An experienced Veterinarian will go where most owners dare not to go, into the mouth, to find a broken tooth that is so painful that our patient will eat it's canned food but not kibble. A stethoscope allows us to hear a heart murmur, for example, prompting us to check for heart disease, anemia or high blood pressure. We will palpate the abdomen and may feel an empty colon and that lets us know that our patient is not constipated as the owner had thought, but is empty because the cat isn't eating. We then need to look further to discover why. What was dismissed as "kitty breath", may actually be ketoacidosis, a complication of diabetes; an indication that uremic toxins are building up in the bloodstream due to kidney failure, or an infected tumor.

We've just scratched the surface up to this point and often need more clues to reach a diagnosis. Blood & urine tests, x-rays and in some cases, even more special testing round out our fact gathering. Hmmmm, do I sense another hat here? Just like the archeologist, as we dug deeper, and by doing so discover more about our subject.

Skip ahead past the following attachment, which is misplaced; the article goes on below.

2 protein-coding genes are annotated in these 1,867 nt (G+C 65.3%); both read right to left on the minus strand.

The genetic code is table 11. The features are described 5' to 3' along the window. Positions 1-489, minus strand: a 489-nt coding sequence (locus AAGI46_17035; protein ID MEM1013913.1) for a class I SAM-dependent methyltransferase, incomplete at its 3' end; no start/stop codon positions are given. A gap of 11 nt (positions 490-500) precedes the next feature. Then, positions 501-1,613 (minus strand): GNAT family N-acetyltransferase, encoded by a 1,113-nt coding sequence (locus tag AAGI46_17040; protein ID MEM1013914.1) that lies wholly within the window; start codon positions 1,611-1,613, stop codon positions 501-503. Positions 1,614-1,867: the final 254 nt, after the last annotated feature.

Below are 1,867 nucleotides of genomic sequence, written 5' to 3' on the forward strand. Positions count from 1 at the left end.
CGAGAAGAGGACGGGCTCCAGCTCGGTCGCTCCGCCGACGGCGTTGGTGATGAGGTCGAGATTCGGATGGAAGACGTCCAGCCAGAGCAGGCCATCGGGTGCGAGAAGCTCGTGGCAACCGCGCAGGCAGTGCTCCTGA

We've gathered the facts and have used our observational skills and senses. We've gathered more clues with diagnostic testing. We've generated our differential list. Now we're ready to be the ultimate detective, Sherlock Holmes, and sort though the jigsaw pieces, and to put them all together to reach a diagnosis.

Saturday, May 8, 2010

"I got worms in me"

Before sitting down to write my previous post, I turned on the TV and started channel surfing to find something to watch as I typed. I came across "Untold Stories of the ER" on TLC. I had missed the beginning, but became intrigued with the story about a woman who kept repeating "I got worms in me".